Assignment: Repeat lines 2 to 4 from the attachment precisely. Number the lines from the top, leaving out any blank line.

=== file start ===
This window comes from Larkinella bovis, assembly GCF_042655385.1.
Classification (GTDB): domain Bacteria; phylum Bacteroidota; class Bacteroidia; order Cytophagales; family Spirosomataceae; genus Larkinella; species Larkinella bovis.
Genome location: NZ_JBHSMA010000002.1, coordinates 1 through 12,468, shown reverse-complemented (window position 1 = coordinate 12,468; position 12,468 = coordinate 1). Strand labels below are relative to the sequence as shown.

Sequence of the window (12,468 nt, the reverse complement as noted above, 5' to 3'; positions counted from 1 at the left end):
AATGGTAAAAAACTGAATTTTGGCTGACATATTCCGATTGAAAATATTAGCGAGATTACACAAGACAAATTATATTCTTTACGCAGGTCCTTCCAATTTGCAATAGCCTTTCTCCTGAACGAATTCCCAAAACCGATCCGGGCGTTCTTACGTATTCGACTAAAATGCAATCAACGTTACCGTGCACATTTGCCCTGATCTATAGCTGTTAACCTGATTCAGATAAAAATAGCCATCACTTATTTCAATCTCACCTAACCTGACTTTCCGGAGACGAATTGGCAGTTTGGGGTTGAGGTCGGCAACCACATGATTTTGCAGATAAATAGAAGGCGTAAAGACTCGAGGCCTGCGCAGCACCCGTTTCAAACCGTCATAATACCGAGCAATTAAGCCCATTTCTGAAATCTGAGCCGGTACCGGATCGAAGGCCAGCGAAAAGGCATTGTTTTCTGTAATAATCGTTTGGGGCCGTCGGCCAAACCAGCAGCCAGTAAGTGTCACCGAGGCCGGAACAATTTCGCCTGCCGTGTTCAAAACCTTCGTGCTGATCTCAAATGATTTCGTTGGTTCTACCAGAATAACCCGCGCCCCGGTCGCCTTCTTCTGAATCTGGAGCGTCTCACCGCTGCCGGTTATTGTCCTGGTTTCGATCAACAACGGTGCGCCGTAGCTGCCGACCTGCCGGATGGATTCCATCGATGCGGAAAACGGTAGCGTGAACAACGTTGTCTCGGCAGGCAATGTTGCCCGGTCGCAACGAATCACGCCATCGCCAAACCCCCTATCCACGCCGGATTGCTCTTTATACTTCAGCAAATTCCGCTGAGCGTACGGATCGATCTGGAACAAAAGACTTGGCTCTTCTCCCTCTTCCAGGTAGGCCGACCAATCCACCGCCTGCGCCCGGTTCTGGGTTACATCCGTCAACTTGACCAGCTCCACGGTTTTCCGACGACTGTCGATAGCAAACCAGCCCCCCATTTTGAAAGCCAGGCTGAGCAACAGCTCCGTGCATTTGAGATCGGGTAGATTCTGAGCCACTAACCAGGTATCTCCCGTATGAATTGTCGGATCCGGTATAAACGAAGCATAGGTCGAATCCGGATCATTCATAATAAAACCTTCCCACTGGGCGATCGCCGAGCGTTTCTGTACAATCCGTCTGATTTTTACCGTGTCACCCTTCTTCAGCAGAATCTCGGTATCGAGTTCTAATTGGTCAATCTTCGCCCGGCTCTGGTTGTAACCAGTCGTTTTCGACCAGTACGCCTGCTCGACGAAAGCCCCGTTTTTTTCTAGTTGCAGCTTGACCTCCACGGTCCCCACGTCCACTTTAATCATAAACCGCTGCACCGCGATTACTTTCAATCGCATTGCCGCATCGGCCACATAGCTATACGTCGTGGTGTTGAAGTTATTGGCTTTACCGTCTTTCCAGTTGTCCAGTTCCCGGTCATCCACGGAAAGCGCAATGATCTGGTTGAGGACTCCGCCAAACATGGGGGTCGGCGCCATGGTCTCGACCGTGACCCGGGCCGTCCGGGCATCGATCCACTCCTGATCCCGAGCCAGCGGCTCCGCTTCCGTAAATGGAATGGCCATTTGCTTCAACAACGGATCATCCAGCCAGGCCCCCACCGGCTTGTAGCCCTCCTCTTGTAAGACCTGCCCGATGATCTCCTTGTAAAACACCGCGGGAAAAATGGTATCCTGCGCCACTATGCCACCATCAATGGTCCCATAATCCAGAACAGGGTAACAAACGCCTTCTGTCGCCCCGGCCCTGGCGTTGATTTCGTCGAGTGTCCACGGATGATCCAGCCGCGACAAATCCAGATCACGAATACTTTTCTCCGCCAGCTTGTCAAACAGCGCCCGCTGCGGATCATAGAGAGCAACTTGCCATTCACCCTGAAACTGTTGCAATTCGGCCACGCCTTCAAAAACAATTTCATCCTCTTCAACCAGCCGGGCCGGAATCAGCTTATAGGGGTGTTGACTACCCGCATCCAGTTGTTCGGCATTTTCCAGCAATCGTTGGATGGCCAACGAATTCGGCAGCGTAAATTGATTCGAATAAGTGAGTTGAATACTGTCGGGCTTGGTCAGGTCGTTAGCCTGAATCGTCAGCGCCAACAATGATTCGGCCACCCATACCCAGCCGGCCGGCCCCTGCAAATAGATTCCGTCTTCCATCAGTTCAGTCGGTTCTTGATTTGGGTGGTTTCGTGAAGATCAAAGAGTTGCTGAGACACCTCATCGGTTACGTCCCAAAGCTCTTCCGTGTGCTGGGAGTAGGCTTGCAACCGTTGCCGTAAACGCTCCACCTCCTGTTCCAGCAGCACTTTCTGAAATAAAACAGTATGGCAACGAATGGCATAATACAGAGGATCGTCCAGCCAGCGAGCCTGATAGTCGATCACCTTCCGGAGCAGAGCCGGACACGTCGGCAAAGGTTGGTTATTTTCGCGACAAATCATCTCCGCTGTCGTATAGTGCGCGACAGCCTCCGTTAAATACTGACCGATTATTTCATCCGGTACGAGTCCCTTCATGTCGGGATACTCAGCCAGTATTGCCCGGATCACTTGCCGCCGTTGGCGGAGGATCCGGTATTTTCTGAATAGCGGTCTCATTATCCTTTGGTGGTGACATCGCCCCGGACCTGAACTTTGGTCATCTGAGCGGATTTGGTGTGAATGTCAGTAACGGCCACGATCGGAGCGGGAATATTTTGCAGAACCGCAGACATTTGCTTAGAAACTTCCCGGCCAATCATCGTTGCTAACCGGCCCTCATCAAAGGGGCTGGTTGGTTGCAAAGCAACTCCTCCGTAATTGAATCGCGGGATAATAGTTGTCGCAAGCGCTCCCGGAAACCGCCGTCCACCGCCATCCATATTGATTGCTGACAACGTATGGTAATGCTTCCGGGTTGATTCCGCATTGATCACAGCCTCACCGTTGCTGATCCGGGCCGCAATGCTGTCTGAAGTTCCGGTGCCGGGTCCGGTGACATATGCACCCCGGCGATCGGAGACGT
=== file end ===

Classification (GTDB): domain Bacteria; phylum Bacteroidota; class Bacteroidia; order Cytophagales; family Spirosomataceae; genus Larkinella; species Larkinella bovis.
Genome location: NZ_JBHSMA010000002.1, coordinates 1 through 12,468, shown reverse-complemented (window position 1 = coordinate 12,468; position 12,468 = coordinate 1). Strand labels below are relative to the sequence as shown.

Sequence of the window (12,468 nt, the reverse complement as noted above, 5' to 3'; positions counted from 1 at the left end):